Welcome to the WWII Forums! Log in or Sign up to interact with the community.

PQ 17 Convoy Disaster

Discussion in 'Britain at Sea!' started by ColyH, Jan 5, 2024.

  1. ColyH

    ColyH Member

    Dec 16, 2022
    Likes Received:
    Early in the war the Allies were escorting ships through the Arctic Ocean to get supplies to the Soviet Union however the convoy with the code name PQ 17 would meet with disaster. From what I understand Admiral Dudley Pound had been informed that a German fleet was headed out to intercept this convoy so Pound ordered the covering force to he head back west and then ordered the convoy to scatter. With the escort ships out of the way the convoy was on their own to face U-boats and the Luftwaffe and much of the convoy was destroyed.

    I have heard different opinions to why Admiral Pound made this decision that range from political pressure, it was a good decision that just backfired, and even he had a brain tumor and not thinking clearly. What is your opinion?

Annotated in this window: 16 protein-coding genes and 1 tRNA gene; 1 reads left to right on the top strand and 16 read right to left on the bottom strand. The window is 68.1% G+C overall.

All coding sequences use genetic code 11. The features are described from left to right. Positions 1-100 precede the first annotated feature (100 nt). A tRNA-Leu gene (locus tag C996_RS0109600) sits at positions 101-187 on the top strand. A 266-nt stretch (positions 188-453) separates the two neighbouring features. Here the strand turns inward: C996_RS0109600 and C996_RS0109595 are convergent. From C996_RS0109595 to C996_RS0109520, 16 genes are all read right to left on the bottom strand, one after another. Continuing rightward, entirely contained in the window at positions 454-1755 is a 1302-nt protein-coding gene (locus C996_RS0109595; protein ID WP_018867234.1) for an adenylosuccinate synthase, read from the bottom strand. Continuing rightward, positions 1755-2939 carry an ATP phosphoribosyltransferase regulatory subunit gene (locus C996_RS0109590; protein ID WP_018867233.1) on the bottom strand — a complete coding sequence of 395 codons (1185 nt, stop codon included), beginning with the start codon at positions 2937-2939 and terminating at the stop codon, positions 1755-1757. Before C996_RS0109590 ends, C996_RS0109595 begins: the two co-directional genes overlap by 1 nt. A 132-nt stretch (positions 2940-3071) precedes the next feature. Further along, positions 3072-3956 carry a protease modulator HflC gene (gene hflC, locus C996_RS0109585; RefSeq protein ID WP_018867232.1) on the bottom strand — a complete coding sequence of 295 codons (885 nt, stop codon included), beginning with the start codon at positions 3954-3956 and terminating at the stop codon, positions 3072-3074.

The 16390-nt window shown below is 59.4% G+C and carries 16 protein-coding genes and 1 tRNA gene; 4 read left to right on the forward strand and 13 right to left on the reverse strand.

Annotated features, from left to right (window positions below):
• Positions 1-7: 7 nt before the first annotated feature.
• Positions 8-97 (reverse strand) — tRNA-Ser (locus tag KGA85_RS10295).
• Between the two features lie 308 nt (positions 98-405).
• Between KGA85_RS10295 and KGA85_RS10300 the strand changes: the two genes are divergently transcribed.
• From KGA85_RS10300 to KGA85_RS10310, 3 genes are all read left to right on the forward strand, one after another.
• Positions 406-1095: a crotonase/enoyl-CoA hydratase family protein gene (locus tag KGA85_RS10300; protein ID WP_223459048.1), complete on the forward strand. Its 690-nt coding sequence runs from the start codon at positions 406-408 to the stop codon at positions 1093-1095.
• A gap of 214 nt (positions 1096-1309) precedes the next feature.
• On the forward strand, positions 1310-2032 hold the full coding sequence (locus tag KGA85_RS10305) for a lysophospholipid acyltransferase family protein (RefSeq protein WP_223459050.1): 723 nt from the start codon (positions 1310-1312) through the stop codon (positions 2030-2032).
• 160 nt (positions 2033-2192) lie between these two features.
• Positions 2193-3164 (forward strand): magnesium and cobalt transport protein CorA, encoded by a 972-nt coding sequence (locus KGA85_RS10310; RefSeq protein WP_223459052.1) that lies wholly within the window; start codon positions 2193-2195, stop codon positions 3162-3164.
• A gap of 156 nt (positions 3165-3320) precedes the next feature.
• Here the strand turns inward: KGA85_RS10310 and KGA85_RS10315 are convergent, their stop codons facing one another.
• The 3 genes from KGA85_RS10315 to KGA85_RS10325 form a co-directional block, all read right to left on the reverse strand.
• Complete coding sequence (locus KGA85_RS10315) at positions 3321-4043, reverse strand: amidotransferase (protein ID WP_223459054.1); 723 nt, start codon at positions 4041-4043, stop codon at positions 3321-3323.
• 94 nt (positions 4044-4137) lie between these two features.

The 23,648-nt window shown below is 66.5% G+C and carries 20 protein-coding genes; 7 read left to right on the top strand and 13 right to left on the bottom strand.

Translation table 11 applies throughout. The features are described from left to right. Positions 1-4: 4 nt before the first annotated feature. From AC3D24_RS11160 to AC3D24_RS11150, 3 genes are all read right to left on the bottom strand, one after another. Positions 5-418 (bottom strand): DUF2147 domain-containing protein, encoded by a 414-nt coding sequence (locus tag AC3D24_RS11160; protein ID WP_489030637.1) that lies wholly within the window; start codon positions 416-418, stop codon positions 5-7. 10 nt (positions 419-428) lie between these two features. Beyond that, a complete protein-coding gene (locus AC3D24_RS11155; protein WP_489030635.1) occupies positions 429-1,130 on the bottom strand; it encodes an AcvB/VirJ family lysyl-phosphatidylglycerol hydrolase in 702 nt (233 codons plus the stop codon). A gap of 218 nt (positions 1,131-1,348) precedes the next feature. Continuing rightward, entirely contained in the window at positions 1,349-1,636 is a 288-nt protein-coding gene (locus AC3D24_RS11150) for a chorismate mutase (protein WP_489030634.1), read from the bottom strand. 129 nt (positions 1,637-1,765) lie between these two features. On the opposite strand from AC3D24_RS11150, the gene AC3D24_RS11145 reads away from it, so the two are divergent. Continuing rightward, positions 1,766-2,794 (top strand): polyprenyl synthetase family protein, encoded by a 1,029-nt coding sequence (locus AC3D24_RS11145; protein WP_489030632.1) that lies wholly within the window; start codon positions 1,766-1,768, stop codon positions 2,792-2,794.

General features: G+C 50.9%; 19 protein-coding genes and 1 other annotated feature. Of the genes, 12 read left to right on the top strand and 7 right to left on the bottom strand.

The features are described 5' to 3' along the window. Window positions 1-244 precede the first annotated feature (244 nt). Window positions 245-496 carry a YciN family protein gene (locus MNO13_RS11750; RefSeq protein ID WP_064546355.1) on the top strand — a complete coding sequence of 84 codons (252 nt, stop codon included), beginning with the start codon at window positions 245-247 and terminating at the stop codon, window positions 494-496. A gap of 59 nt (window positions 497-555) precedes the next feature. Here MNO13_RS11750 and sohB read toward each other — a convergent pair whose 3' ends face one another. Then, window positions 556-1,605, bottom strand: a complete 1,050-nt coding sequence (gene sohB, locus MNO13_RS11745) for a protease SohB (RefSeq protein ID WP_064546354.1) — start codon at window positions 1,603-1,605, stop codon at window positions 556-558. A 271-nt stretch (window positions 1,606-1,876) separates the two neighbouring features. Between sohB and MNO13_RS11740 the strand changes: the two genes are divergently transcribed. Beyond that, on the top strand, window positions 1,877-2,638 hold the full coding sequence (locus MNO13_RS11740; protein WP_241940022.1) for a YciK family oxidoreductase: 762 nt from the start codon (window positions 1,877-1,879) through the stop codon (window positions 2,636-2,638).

2. Carronade

    Carronade Ace

    Feb 17, 2010
    Likes Received:
    The withdrawal of the convoy's destroyers was aggravated by the order to scatter. The rest of the escort - two AA ships, four corvettes, three minesweepers, and four trawlers - continued on to Russia without receiving a hit or a casualty. Some like the trawler Ayrshire tried to protect the merchant ships, others just looked after themselves. The senior officers in the AA ships Palomares and Pozarica each collected a couple of anti-submarine escorts to make a nice, self-protecting unit. Eventually the escorts and a few surviving merchants collected in Novaya Zemlya and made a dash for Arkhangel.

    The six destroyers included two Hunt II class, without torpedos but with a strong AA armament, and the ex-US flush-decker Leamington which had little to contribute to a surface battle and might have done better to stay with the merchants.

    When the destroyers and the cruiser covering force were ordered to retire westward, they were under the impression that they might be facing a desperate battle, possibly against the Tirpitz. This was the occasion on which Jacky Broome, the escort commander, exchanged signals with one of the two submarines attached to PQ17:

    Sub: I will try to stay on the surface as long as possible.
    HMS Keppel: So will I.
    ColyH and OpanaPointer like this.
  3. OpanaPointer

    OpanaPointer I Point at Opana Staff Member WW2|ORG Editor

    Jun 5, 2008
    Likes Received:
    That was almost always what I tried to do.

Share This Page